Timing Belt Dilemma – teeth stripped

AlfaAudiRob

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Greetings. Prior to posting this I searched the forums and read a number of threads but didn’t find specific enough info to decide what to do going forward.

I have a 2005 A4 Cabriolet 1.8T that experienced a timing belt failure. The history is my brother bought this as a project car with some electrical (top sensor, windows, etc.) problems but it was running and driving fine. He got tired of working on it and handed it off to me. He had replaced the timing belt, tensioner, water pump and roller and put about 150 miles on it with no problem. On my way home it died after 30 miles. No smoke, no noises or anything else that would indicate a catastrophic failure. I tried starting it several times and it spun but sounded like it wasn’t getting compression. I pulled the timing top cover section off and the belt was loose and wouldn’t turn so I did the following:

  • Pulled the plugs and stuck a camera down to see if there was any piston damage. Everything looked OK. I could see the pistons moving up and down fine with a camera when it was cranking.
  • Tested compression and zero compression on all 4 cylinders.
  • Pulled the front forward (per some good Youtube videos) and got the lower timing cover section off and the teeth had been stripped from a section of the timing belt. I think it was near the intake sprocket or the water pump pulley. Stupid me didn’t make note and write it down.
  • The crank turns fine so I thought it might be one of the cams or the timing chain or tensioner.
  • I turned the exhaust cam with a wrench but it seemed to have too much resistance after about 10-15 degrees. I think I just didn’t realize it takes a bit more torque on the wrench to mover over the lobe and pop to the next lobe.
  • Pulled cams, chain and tensioner. Cams look perfect. Cam journals and caps look perfect. Chain looks perfect. Tensioner compresses top and bottom guides when I but some weight on it. I don’t know how strong the resistance should be but it seems to compress reasonably.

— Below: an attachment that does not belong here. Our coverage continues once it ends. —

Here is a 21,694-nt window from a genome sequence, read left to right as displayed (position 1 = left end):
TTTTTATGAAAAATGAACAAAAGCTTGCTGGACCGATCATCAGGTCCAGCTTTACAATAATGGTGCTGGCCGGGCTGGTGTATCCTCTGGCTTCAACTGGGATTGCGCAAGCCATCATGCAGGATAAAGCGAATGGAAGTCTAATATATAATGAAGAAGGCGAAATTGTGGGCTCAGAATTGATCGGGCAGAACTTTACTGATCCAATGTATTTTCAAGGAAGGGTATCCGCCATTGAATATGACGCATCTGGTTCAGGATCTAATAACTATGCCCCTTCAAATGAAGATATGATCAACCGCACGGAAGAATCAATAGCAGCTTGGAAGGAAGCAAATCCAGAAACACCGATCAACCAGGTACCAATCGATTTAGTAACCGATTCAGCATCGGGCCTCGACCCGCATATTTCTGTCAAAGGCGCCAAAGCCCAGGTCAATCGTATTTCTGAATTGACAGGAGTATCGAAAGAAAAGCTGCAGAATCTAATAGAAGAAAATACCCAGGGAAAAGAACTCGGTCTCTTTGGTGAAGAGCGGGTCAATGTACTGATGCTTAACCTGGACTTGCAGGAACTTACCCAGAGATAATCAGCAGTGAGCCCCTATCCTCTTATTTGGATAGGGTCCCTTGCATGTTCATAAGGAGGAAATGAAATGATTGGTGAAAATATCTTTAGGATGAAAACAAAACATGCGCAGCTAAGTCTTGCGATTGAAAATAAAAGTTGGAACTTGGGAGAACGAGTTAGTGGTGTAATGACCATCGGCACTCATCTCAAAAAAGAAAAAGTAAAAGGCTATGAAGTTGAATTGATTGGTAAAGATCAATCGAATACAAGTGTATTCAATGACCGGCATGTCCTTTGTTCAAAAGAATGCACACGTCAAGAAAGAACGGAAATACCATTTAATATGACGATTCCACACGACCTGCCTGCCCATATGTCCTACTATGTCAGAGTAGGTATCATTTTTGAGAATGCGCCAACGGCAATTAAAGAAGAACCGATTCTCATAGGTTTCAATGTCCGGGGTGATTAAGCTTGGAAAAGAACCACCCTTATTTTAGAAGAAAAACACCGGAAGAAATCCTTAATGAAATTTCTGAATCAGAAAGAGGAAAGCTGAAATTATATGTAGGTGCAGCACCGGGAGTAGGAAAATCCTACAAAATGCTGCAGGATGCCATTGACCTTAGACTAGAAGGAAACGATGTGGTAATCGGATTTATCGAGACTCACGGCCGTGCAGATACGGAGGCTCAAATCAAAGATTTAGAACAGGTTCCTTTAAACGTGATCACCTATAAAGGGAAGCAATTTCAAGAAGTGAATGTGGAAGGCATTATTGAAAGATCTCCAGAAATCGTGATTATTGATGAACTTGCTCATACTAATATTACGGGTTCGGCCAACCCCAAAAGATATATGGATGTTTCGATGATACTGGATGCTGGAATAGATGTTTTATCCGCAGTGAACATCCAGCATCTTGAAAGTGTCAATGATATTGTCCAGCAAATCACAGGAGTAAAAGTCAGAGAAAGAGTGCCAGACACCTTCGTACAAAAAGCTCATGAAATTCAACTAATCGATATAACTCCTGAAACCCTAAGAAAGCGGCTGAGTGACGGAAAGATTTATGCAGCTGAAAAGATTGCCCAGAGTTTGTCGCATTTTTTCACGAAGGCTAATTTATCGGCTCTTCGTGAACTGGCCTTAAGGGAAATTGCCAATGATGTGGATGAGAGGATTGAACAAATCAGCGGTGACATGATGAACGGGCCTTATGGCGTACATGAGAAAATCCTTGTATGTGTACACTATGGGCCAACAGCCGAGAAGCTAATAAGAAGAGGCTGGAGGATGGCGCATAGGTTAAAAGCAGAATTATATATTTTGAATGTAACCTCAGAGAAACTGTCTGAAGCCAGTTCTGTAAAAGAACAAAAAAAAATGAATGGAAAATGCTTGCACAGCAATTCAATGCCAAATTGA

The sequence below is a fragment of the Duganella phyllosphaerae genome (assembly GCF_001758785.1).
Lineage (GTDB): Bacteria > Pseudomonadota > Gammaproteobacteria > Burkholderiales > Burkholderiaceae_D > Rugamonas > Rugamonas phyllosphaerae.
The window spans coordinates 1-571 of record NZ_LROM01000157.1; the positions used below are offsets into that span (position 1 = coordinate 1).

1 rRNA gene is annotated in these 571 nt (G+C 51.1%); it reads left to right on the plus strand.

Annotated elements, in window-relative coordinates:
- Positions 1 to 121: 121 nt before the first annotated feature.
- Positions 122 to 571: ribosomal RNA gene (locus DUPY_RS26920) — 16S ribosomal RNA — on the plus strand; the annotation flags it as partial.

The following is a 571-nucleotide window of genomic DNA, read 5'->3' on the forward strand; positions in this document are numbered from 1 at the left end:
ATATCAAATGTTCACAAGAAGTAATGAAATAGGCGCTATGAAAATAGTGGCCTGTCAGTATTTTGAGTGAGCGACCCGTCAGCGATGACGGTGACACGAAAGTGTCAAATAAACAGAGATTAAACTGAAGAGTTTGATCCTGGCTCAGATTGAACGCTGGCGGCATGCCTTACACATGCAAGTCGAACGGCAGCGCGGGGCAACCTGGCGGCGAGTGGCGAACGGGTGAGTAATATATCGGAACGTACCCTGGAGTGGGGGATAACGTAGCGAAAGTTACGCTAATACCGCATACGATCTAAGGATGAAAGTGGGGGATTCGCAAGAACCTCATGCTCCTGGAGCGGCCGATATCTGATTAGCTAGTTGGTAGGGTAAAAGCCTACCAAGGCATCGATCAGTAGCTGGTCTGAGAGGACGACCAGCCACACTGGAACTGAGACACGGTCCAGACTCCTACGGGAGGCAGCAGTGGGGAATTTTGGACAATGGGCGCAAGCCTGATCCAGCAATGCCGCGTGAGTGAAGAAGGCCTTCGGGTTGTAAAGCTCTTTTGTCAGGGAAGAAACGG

• I put the tensioner, chain and end caps back on and could crank the cams with a bit of force and they’d pop to the next cam.
  • The roller spins easily. The tensioner spins with some resistance but not excessive. The water pump pulley spins by hand with a little resistance, which I would expect since it is moving coolant through the system.


I’m thinking about just putting a new timing belt on, setting the timing, reassembling and saying a prayer but before I do that I wanted to see if any of you experienced Audi guys, of which I am not, had any ideas of why the teeth would strip off the timing belt like it has. I’d hate to put it all back together and have it happen again in another 100 miles.

Any advice or any pointing out if I’ve done something dumb in the list above would be greatly appreciated. I’ve included some pictures of the belt and can add pictures of other components if needed. Thanks in advance for any feedback.

Since I’m new to these forums I’ll be posting on several different forum sites but only one forum per site.
IMG 4359
IMG 4360
IMG 4361
 
The engine has no compression because all the inlet valves are likely to be bent. If the engine has been turning and the cams not in time then the valves hit the piston. It's quite common for the cams to partially seize if there are oil pressure issues with the engine. The chain tensioner end of the head seems to fare the worst.
 
The engine has no compression because all the inlet valves are likely to be bent. If the engine has been turning and the cams not in time then the valves hit the piston. It's quite common for the cams to partially seize if there are oil pressure issues with the engine. The chain tensioner end of the head seems to fare the worst.
Thanks for the quick reply. I was afraid if that. Guess I’ll pull the head tomorrow.
 
Hi if a mod see's this can my reply be deleted, this was an accident,
 
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